Dominican Sister of Peace Eileen Fallon

Sr. Eileen Fallon, OP

Dominican Sister of Peace Eileen Fallon, 82, died at St. John Neumann Nursing Center in Philadelphia on January 16, 2019. She was born in 1936 to Marie Eberle and James Fallon of Philadelphia, PA.

After high school, she worked for seven years at the Curtis Publishing Company, but as she was known to say, the call of the “Hound of Heaven” was strong, and in 1962 she entered the Dominican Sisters. She was a member of the Congregation for more than 57 years.

Sister Eileen attended Villanova-LaSalle in Villanova, PA, where she earned her CCD certificate. She also earned a Bachelor of Arts in Economics from Immaculata College, now Immaculata University, in Immaculata, PA.

Sister Eileen was assigned to the Dominican Retreat House, Prouille Community in Elkins Park, PA, and entered enthusiastically into the Retreat Ministry. Her work at the Retreat House reinvigorated her religious life, and she enjoyed working with the retreat house staff and volunteers.

Eileen served as Coordinator of Retreats for 12 years. She worked with many retreat promoters to attract more than 10,000 women annually to enjoy the serenity and programming of events at Elkins Park. One of her favorite events was the annual Retreat for the Blind, a program that paired sighted women with non-sighted women on a weekend retreat, a project on which she collaborated with her friend, Mary Keul.

Sr. Eileen brought calm and humor to any task, with the ability to juggle multiple details and projects simultaneously. When she became a Sacristan, she accepted the role with enthusiasm and continued this work until declining health forced her to retire. She retired to Philadelphia after her founding congregation merged with the Dominican Sisters of Peace.

Sister Eileen was preceded in death by her parents and her siblings, She is survived by her Dominican Community and dear friend Mary Keul; also survived by sister-in-law Doris Fallon and nieces and nephews.

Sister Eileen Fallon was remembered at a service on Saturday, January 19, at the Holy Redeemer Sisters’ Provincialate Chapel in Huntingdon Valley, PA. The Funeral Mass followed, and Sr. Eileen was interred at the Holy Sepulchre Cemetery in Cheltenham, PA.

Memorial gifts in Sr. Eileen’s memory may be submitted securely online at oppeace.org or sent to the Dominican Sisters of Peace, Office of Mission Advancement, 2320 Airport Drive, Columbus, OH 43219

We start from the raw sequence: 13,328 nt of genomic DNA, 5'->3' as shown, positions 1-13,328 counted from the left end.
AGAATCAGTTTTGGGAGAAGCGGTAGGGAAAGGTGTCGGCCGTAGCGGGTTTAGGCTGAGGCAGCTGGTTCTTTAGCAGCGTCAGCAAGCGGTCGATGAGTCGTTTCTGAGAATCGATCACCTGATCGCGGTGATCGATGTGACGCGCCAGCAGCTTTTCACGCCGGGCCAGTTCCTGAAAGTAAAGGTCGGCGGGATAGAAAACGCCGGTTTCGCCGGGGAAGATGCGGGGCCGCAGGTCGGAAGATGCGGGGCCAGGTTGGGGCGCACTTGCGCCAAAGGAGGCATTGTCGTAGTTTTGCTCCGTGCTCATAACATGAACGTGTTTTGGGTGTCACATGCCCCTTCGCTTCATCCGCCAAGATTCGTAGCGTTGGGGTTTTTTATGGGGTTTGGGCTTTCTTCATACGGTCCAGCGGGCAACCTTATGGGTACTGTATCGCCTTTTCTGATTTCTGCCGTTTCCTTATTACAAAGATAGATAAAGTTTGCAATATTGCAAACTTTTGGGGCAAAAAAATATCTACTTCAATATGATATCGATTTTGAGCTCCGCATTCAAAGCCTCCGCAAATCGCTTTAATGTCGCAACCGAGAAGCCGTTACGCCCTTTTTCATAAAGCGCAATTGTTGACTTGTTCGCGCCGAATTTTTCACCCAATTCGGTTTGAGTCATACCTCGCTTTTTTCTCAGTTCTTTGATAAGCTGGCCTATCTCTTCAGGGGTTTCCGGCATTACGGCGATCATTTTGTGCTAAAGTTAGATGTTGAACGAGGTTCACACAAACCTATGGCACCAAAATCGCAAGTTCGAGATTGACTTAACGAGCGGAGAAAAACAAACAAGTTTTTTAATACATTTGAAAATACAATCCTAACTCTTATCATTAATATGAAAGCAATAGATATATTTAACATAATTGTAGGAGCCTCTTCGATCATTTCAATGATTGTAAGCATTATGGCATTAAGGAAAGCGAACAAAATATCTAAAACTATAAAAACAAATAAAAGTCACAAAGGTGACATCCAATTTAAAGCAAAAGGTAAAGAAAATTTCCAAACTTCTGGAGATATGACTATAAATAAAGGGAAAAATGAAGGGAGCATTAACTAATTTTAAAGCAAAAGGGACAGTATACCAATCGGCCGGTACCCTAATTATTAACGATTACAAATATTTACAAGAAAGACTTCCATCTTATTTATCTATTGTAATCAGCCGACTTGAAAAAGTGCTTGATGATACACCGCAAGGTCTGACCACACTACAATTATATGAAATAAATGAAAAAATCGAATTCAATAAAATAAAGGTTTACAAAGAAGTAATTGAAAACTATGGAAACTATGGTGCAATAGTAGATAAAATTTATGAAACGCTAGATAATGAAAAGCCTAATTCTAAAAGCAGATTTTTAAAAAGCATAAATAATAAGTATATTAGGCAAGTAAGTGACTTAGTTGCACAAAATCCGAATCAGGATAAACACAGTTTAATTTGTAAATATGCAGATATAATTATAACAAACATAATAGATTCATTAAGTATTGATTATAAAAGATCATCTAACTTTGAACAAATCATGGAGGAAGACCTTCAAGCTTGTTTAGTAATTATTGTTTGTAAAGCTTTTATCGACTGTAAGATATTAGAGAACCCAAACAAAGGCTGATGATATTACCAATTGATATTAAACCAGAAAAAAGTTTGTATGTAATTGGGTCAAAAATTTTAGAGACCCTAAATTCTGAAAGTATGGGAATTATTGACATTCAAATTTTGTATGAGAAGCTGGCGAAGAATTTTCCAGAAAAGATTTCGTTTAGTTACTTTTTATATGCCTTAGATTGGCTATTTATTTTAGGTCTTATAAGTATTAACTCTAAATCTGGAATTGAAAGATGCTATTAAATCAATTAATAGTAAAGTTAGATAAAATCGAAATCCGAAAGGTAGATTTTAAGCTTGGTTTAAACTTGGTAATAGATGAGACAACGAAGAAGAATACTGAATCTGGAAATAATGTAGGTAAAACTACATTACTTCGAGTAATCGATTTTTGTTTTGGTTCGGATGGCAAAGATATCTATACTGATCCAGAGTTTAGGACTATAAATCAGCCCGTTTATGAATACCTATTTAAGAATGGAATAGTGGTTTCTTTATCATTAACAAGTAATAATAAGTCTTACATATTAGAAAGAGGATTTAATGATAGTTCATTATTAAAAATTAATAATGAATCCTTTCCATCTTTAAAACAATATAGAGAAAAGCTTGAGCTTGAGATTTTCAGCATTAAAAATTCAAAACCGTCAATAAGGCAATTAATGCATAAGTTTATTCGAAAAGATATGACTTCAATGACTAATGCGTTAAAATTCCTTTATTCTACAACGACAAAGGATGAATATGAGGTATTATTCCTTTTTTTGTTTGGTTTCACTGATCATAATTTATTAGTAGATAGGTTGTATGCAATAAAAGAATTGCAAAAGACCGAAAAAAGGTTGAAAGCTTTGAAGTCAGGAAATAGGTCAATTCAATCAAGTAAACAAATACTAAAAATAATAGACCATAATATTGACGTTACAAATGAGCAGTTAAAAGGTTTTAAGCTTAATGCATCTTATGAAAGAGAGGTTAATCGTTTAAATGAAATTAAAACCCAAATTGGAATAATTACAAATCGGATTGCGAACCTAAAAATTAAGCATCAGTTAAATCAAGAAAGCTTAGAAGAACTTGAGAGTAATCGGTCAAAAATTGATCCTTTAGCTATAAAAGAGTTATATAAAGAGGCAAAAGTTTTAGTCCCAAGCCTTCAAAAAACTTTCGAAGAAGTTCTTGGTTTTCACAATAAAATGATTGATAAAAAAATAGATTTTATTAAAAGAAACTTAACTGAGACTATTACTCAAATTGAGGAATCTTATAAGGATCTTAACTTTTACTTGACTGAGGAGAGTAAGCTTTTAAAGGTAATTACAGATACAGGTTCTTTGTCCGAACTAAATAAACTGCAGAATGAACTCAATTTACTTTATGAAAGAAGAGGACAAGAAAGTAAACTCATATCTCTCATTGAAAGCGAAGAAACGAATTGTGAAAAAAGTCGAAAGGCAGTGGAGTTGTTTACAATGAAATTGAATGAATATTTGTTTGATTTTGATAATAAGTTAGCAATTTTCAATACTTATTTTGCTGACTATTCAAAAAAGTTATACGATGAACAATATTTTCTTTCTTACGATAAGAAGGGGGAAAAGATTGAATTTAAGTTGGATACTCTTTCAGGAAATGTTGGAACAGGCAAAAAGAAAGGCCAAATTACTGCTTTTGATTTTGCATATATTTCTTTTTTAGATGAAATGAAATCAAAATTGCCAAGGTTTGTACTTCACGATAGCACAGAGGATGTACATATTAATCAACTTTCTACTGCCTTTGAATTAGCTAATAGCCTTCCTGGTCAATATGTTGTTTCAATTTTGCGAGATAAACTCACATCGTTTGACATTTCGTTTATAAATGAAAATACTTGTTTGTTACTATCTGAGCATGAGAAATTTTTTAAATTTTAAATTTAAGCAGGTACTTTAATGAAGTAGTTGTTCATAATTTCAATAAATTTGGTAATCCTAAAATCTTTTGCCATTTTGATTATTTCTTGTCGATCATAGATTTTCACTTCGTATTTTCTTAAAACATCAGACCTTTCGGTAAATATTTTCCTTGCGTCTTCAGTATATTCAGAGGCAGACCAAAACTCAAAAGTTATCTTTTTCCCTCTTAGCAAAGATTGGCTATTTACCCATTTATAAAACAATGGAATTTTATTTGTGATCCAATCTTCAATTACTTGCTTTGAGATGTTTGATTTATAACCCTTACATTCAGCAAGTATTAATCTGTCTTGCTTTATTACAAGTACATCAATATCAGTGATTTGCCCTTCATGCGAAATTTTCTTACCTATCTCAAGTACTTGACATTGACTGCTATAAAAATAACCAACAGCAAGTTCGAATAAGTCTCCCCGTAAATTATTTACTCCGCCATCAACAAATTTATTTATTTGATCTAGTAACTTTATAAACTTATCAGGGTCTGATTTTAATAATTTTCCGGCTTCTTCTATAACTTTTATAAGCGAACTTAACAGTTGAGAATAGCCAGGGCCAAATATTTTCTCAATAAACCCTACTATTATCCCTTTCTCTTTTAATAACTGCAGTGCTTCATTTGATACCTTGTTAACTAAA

To view a printable copy of this memorial, please click here.

Posted in Obituaries

Inspiring Civic Engagement

Blog by Associate Colette Parker

Did you hear about the 11 artists who are seeking to inspire a dialogue around civil rights and social justice movements in Atlanta?

They’ve painted about 30 murals around the city to tell the story of the struggle for change and justice in Atlanta and beyond. The art exhibit, which will serve as a backdrop for Super Bowl visitors to the city this week, is called “Off The Wall: Atlanta’s Civil Rights & Social Justice Journey.”  It will become part of the city’s permanent public art collection, meaning it will be maintained by the city.

How refreshing! –using the transformative power of art to open up the process of civic engagement. The fact that the art project focuses on the city’s role in the civil rights and human rights movements and invites community members to continue working toward a better world resonates with me.

I am also moved by the fact that before the murals were painted, the artists engaged in conversation with community members to brainstorm about which of the city’s stories (particularly those that had been unheard) should be amplified. Those conversations informed the mural designs and are an example of how to give voice to the voiceless.

Here is a sampling of the messages on the murals:

  • “Excuse Me While I Kiss the Sky,” tells the story of homeless people (including children) who sleep under Atlanta’s canopy of trees.
  • “Atlanta Strong,” is a tribute to women who played a role in the fight for human rights.